Iron Filing Soup
My wife eats ruined pasta and it doesn’t matter.
Tonight it’s Capellini with tomato sauce and a towel flambé. Here’s the recipe: First, you’re gonna want to switch on the kettle. While it boils rattle a handful of pasta into a pan. Let the kettle do its work and pour in the boiling water. Turn on the gas and away you go. If you are at all like me then seconds later you’ll have water foaming all over the stove. Not any old water, water that has somehow turned into foam. Water that is ruining the surface.
Grab the dish towel from the rail and use it to swab the mess by the burner. See how it soaks up some of the slush before it starts smouldering in the heat? Good. Throw the towel into the pan before it gives you second degree burns. Stir it around with a spoon and then fish it out.
When you drain off the pasta you’ll see some nice black bits of crisp fabric croutons, like giant pepper. Add the sauce of your choice and reheat in a pan.
In today’s cooking segment, we’re talking Dysgeusia. If you know the word already, turn off the vee-tee and move on. You don’t need this.
I know, what? Right? Chances are you’re still here – most doctors don’t even know what it means. It’s one of those words you never hear in conversations, unless you hang out with me, and then it’s all I’ll talk about after a beer. My friends are tired of hearing about rats brains. They aren’t interested in the parabrachial nucleus of the pons. Psychobiology? Bullshit, they say. But it’s important. Don’t repeat my mistake.
In the country today, 81% of people blind rate themselves as above average. Not just in cooking but in everything. Does this make you wonder when, and how, the honest nineteen percent switch over to that understanding that they’re useless?
A friend of mine figures it out at high school during activities day. He is chubby, not suited to running, but it doesn’t matter; pulling his flabby cheeks over the finish gets his team a point.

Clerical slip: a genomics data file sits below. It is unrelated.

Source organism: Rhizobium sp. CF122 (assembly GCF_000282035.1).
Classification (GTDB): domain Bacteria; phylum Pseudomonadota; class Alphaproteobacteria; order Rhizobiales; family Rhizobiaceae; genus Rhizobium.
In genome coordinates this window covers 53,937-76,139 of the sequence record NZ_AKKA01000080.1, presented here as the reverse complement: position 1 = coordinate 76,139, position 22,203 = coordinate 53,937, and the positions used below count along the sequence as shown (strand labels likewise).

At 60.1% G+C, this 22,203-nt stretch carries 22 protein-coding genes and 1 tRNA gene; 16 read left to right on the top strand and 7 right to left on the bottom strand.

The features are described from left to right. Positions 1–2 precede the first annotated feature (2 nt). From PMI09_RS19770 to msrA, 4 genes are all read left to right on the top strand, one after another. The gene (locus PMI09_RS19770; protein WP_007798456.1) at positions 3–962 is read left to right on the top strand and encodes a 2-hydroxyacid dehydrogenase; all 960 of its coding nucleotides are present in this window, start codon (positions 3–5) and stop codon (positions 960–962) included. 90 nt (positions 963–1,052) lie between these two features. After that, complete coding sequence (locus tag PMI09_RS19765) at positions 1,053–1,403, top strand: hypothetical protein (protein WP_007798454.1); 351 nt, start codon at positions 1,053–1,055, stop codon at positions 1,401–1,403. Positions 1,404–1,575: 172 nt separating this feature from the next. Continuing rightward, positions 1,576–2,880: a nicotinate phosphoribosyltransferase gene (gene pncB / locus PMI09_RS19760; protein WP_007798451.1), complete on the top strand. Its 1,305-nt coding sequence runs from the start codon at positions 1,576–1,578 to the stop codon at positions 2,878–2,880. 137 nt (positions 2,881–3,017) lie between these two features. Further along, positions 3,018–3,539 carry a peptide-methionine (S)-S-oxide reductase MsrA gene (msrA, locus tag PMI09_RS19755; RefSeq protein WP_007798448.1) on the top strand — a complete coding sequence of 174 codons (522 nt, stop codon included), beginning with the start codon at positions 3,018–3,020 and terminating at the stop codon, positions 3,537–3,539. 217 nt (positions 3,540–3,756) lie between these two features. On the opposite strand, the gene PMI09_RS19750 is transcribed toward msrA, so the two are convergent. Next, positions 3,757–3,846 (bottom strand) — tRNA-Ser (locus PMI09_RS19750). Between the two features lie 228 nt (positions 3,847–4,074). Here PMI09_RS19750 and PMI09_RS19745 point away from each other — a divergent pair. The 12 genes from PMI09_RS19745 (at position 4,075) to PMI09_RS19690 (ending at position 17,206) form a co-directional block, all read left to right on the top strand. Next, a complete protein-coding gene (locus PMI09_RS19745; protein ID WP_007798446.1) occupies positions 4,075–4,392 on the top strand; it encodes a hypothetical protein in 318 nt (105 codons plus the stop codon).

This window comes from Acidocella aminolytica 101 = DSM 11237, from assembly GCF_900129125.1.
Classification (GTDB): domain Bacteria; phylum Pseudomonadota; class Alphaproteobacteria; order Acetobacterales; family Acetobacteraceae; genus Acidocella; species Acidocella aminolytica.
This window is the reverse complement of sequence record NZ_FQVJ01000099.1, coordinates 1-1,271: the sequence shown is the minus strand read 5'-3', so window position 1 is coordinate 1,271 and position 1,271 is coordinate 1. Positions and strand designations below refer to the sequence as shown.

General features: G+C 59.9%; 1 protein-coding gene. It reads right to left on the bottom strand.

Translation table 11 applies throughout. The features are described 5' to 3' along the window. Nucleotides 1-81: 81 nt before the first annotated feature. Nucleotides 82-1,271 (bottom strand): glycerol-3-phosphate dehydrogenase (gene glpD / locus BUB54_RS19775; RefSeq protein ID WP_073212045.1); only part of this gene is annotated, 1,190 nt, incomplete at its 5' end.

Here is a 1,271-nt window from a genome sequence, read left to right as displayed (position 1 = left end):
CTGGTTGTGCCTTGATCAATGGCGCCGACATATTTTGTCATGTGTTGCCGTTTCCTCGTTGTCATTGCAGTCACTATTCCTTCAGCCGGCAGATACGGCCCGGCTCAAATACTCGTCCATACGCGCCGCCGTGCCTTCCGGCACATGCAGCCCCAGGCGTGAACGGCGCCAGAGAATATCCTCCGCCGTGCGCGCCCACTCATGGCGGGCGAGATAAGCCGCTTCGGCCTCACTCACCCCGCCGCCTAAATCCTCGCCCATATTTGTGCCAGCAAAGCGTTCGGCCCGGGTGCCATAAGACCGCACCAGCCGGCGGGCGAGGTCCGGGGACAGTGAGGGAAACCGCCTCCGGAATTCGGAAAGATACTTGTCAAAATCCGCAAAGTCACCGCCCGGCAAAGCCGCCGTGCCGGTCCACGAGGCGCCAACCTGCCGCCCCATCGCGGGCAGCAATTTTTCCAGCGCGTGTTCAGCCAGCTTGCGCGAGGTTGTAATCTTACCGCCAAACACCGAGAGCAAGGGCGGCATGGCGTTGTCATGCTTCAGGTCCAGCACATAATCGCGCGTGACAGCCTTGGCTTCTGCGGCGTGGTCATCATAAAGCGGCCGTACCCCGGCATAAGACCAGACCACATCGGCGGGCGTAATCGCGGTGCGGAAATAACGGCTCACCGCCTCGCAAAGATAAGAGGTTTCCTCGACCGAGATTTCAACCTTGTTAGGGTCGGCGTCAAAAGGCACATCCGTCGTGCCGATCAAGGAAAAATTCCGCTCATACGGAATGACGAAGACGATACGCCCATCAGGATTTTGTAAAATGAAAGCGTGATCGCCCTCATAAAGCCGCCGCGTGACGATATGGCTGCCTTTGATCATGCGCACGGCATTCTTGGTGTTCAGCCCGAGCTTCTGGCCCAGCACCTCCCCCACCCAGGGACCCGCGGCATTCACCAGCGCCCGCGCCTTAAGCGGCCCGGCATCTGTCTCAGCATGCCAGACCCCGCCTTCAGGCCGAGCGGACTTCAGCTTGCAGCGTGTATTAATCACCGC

It’s something. By the start of the race it’s late afternoon and everyone not competing sits up on the bank around the track. There are children, teachers, and parents cheering. My friend is so big that he is the only one we can make out clearly. He wears a vest that gives him breasts, shorts that look like they are trying to climb into his ass. He is the Great Wall of China to our daydreaming astronauts.
The gun goes off and it looks like birds scattering from a giant breadcrumb. My friend pumps his arms and stumbles forwards. The race leaves him behind. He can’t keep up. There’s whooping and cheering. It grows into a crescendo. The leaders cross the line. The noise simmers away as one by one all of the other runners come home.
My friend is anchored to the start and I don’t want to know him. There is silence, but for one dissenting voice. Down at the front a large woman stands behind the track cordon. You can tell she’s his mother even if you never got sweetcakes from her playing cars outside her house with her boy. She’s jumping up and down and shaking her arms from side to side. She’s yelling,
“Keep running Benny! That’s it! Run! Run!” Pause for breath. “Run ‘til your feet tread the line!”
This moment. These words. That’s it for him.
For my wife, it happens whenever people call her anorexic because she is skinny and they never see her eat.
For me, well here’s a tale: I used to print out recipes at the local Café Internet. This place is like a job outreach for failures: people order, “Cappuccino without the foam, oh and make it a small one,” because communicating the idea of espresso is too much. Signs advertise Netscape and coffee, two bucks an hour. Printin’: ten cents a sheet. But it’s a mission. To be precise, 81% of the time the inkjet will be out of paper. Communicating this to the owner’s wife in your slowest voice takes time. Eventually mom will send junior out to get more. He’ll run across the street and, if it’s raining, come back with a few soggy sheets that she’ll ram into the paper drawer. Your recipe for kidney steak pie comes back looking like it’s been in a puddle and she asks, “Is this good, yes?”